Chief Coogan said there’s another problem.  The Colorado Department of Health has the data base for card carriers and they are open Monday – Friday during regular business hours.  If the police stop someone outside of their regular hours they will not have access to the data base.

Jose asked Dr. Fraser if he knew about the number of people that are sick and need medical marijuana.  Dr. Fraser said there were 8 indications and now there are 21.  There is a tremendous state of flux.  One report will say it is the greatest thing and is not habit forming.  It will lead to a calm and sedentary approach to life.  The other side states a direct effect on the central nervous system and can lead to depression and epilepsy and confusion.  There will be an increase in robberies and car accidents.  Prescription drugs cannot be taxed and as a doctor he cannot write a script for marijuana.  There is no known way to assess the strength of marijuana. 

Cernanec said the current situation is confusing.  There are other issues that relate.  What is the likelihood that the state will clarify this?  We have an opportunity to regulate the dispensaries but he was not sure that will deal with Chief Coogan’s issues.  Most of the voting precincts supported Amendment 20 and he was not sure they knew what they knew it was a broad grey area.  The motion on the floor only addresses one issue.

Brinkman asked Officer Mullins if he stopped someone with ten pounds of marijuana what would the normal investigation be.  Mullins said if the person is a caregiver they would need to produce a card.  He can look at the card for signs that it is a legitimate card but he can’t verify the card with the Department of Health until the next morning if his stop is at 11pm. If he seized the marijuana or plants the liability is on the police and city. 

Mullins said he could pull over a patient – they can have 2 ounces on them legally.  If he stops them and they don’t tell him they are a marijuana patient he can’t ask them if they are on the registry.  Even if he searches the car and finds the card he can’t retrieve it or take it; he has to be given the card by the individual. 

Cole asked Woods what the code says about the business being in violation with the Federal law.  Woods said the voters of the State of Colorado approved Amendment 20.  The localities have to comply with zoning and sales tax licenses.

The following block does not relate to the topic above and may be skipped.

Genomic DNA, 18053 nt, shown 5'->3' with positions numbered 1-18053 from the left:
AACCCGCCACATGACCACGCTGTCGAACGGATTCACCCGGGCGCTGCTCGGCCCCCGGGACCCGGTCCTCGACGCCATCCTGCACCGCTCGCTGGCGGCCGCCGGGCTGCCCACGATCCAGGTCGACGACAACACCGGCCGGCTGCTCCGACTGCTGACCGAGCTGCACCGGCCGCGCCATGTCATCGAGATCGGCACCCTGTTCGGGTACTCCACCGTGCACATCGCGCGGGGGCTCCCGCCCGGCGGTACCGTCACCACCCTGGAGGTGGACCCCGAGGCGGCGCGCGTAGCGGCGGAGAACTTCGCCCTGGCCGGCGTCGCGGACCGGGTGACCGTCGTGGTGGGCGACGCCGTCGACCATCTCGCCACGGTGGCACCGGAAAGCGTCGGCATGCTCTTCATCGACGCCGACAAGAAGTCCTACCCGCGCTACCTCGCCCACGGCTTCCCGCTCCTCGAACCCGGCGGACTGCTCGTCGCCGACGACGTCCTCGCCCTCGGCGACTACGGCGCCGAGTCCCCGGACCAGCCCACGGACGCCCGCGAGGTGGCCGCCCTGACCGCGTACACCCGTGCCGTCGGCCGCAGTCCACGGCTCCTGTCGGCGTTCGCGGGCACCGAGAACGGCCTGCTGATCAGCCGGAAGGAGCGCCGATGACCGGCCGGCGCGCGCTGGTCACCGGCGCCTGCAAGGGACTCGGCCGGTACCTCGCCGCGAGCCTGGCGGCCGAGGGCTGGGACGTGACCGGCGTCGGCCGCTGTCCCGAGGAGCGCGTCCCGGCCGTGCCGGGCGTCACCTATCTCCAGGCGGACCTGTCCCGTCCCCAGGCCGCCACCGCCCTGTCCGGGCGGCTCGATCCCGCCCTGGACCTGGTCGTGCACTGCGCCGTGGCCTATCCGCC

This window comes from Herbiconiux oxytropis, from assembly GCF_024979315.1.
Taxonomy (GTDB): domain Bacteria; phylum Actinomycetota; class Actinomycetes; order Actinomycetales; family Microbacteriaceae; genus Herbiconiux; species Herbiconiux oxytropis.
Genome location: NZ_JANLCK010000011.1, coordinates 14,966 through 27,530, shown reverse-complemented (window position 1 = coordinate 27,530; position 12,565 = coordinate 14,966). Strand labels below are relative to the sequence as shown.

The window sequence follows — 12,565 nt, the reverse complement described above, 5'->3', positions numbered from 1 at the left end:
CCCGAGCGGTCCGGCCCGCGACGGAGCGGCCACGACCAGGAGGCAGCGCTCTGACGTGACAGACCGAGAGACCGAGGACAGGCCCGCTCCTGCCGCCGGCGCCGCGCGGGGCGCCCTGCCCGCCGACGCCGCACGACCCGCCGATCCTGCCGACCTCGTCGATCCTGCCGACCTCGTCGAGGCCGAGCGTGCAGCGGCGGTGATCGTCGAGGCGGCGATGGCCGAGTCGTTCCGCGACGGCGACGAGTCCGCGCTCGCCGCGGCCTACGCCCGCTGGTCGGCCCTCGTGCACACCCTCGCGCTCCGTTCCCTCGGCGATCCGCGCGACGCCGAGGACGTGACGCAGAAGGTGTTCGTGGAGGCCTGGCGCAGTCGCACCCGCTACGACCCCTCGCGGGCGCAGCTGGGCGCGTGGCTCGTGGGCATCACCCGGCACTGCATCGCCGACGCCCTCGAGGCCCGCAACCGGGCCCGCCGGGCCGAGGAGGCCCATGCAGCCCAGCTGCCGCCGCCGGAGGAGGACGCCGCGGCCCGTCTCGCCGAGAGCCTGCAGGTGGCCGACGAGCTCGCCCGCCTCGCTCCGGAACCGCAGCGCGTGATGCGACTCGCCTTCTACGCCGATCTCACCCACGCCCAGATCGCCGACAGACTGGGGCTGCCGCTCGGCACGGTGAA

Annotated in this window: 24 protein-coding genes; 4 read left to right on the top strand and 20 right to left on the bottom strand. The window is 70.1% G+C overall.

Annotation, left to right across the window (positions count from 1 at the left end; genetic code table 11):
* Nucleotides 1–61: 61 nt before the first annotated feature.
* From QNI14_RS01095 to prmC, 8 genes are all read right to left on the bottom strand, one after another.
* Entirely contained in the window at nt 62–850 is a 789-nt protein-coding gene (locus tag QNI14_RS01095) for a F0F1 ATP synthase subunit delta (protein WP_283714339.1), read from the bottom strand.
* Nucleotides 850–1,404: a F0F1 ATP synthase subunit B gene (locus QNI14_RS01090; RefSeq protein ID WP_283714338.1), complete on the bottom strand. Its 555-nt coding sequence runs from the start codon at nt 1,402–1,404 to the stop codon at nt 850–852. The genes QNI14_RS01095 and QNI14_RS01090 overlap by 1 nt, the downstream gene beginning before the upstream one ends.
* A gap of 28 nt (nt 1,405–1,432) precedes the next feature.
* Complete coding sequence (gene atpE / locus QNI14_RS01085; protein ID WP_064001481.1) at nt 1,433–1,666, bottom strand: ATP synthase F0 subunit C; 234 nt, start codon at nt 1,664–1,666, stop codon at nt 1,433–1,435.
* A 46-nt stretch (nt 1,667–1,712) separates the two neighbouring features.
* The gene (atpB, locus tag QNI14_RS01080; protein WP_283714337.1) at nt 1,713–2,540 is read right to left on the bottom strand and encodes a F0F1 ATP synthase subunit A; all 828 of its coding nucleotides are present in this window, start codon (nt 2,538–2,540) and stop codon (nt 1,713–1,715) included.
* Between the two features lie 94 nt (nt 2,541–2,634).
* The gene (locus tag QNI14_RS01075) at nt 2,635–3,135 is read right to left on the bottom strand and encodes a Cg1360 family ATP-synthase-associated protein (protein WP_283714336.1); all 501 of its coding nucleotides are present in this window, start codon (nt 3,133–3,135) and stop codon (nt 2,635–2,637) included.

Mullins said certain things still apply.  Driving Under the Influence of Drugs is still subject to legal action.

 Brinkman asked how it applies to dispensaries – for instance you can’t drink in liquor stores.  Can there be any use in a dispensary?  Mullins said the Amendment prohibits the use in public forums.

 Taylor asked about any regulations that might be put into place and how they would impact the 9 stores already approved. 

Staiert said certain laws have vested rights.  If they were approved and zoning rules changed then they would be allowed as a non-conforming use.  There is no vested right in licensing and any changes in licensing regulations could be applied retroactively.  The faster we get the rules in place the better we will be. 

Stahlman asked if we knew how many names are on the registry now.  Mullins said about 21,000 with daily requests in the range of 800-1200 per day.  If the paperwork is in order the Department of Health will issue a card.  The average age of a card carrier is 40.  If someone submits the paperwork and is not approved in 35 days they are automatically approved as long as they keep a copy of the paperwork with them.  Their application could be denied once it is reviewed by the authorities. 

Jose said they could handle this in 90 days. 

Clark said the constitutional amendment passed in Littleton on a 57% to 43% vote.  Our citizens said they wanted medical marijuana.  To put a one year moratorium doesn’t solve any particular problem and opposes the will of the people.  We need to buckle down and limit the number and control what we reasonably need.  We need to talk about licensing schemes and regulations and deal with the issues. 

Brinkman said she will not support the motion because she wants to act faster than one year.  She wasn’t sure the people voted to have three marijuana dispensaries on Main Street.  There’s a huge difference in prescribing marijuana for people in chronic pain and other uses but that is not our debate.  How we manage it in our City is something we need to resolve and I wish it had been in front of use sooner than it was.  Do we need or want more dispensaries in our City?  Clark agreed with Brinkman and said he did not think they we were necessarily stuck with nine dispensaries in Littleton.  Motion failed 1/6 with Cole voting in favor of the motion. 

Council then gave staff some suggestions for future discussions on the subject. 

Clark wanted to consider:

Licensing process to include the need of the City, the neighborhood and general welfare of the City.  He thought 9 were too many.

  • Oversight provision – a process for a disciplinary hearing that would result in losing their license.
  • Condition of having a license
  • Consumption prohibited on premises